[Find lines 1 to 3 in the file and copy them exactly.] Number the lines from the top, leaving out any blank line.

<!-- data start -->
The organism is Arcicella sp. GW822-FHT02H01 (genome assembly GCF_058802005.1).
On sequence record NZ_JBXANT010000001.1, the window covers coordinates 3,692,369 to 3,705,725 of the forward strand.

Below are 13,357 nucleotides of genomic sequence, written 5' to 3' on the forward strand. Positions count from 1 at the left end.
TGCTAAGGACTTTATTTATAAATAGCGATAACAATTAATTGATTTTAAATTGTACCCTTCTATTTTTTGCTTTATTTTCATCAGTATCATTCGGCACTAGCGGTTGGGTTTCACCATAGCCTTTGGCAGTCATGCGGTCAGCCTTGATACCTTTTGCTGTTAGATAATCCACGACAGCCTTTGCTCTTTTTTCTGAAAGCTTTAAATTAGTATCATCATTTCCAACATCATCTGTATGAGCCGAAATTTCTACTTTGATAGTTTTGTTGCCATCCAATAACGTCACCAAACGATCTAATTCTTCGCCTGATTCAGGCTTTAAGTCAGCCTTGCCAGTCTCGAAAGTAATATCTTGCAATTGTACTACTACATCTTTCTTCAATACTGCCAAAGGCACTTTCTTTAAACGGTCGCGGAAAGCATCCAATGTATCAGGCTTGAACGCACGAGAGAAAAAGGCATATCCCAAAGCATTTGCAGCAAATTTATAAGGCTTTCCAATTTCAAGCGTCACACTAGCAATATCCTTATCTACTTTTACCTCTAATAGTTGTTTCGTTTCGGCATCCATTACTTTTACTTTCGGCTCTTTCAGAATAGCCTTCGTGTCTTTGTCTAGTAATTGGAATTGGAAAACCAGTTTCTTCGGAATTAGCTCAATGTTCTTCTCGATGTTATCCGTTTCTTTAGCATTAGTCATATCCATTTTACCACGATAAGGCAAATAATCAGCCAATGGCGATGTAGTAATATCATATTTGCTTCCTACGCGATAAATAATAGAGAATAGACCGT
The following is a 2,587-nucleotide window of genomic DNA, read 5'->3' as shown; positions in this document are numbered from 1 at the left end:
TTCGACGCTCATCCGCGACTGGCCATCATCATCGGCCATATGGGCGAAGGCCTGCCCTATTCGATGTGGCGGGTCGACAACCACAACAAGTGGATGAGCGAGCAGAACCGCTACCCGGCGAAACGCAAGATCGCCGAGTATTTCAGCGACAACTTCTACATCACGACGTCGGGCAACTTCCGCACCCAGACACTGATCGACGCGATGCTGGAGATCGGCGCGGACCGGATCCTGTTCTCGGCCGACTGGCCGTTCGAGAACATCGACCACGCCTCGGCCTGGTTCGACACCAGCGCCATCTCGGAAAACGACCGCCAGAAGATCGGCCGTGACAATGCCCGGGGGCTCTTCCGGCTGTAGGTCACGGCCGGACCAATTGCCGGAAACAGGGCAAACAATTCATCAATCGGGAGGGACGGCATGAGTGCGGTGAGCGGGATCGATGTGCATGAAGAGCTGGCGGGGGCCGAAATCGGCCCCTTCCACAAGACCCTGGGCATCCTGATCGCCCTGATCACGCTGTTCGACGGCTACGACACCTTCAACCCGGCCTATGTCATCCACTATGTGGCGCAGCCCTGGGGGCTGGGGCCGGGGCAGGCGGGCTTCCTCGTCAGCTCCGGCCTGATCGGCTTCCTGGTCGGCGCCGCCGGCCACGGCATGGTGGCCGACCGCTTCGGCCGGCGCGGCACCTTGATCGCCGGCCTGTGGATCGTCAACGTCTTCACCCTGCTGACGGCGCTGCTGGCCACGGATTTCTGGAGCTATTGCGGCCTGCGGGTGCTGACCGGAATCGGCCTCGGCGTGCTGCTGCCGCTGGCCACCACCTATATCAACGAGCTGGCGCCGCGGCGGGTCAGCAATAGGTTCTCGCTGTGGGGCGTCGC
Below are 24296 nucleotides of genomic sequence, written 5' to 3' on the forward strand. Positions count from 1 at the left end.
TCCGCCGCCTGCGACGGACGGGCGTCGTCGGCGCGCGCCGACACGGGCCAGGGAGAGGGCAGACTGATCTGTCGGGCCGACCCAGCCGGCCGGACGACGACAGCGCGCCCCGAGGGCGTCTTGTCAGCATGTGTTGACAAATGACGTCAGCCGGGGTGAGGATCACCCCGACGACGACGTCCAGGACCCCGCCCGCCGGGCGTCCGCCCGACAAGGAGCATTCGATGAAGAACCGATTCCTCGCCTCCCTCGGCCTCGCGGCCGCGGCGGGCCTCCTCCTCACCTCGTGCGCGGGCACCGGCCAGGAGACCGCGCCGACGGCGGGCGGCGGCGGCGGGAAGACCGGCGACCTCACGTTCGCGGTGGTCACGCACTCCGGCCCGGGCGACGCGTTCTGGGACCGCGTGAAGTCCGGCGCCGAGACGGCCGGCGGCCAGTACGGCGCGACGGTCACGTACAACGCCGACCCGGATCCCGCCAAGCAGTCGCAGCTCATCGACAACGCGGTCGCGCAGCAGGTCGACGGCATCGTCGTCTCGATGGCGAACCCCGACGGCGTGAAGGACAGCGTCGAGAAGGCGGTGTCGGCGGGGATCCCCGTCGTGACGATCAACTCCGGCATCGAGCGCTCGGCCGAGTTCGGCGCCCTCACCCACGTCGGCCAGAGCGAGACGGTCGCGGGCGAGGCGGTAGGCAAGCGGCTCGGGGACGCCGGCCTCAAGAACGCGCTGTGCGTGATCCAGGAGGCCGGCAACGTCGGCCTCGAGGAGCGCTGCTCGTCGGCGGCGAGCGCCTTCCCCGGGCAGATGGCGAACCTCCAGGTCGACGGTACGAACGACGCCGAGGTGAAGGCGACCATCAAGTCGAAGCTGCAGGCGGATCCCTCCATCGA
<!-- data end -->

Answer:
The organism is Arcicella sp. GW822-FHT02H01 (genome assembly GCF_058802005.1).
On sequence record NZ_JBXANT010000001.1, the window covers coordinates 3,692,369 to 3,705,725 of the forward strand.

Below are 13,357 nucleotides of genomic sequence, written 5' to 3' on the forward strand. Positions count from 1 at the left end.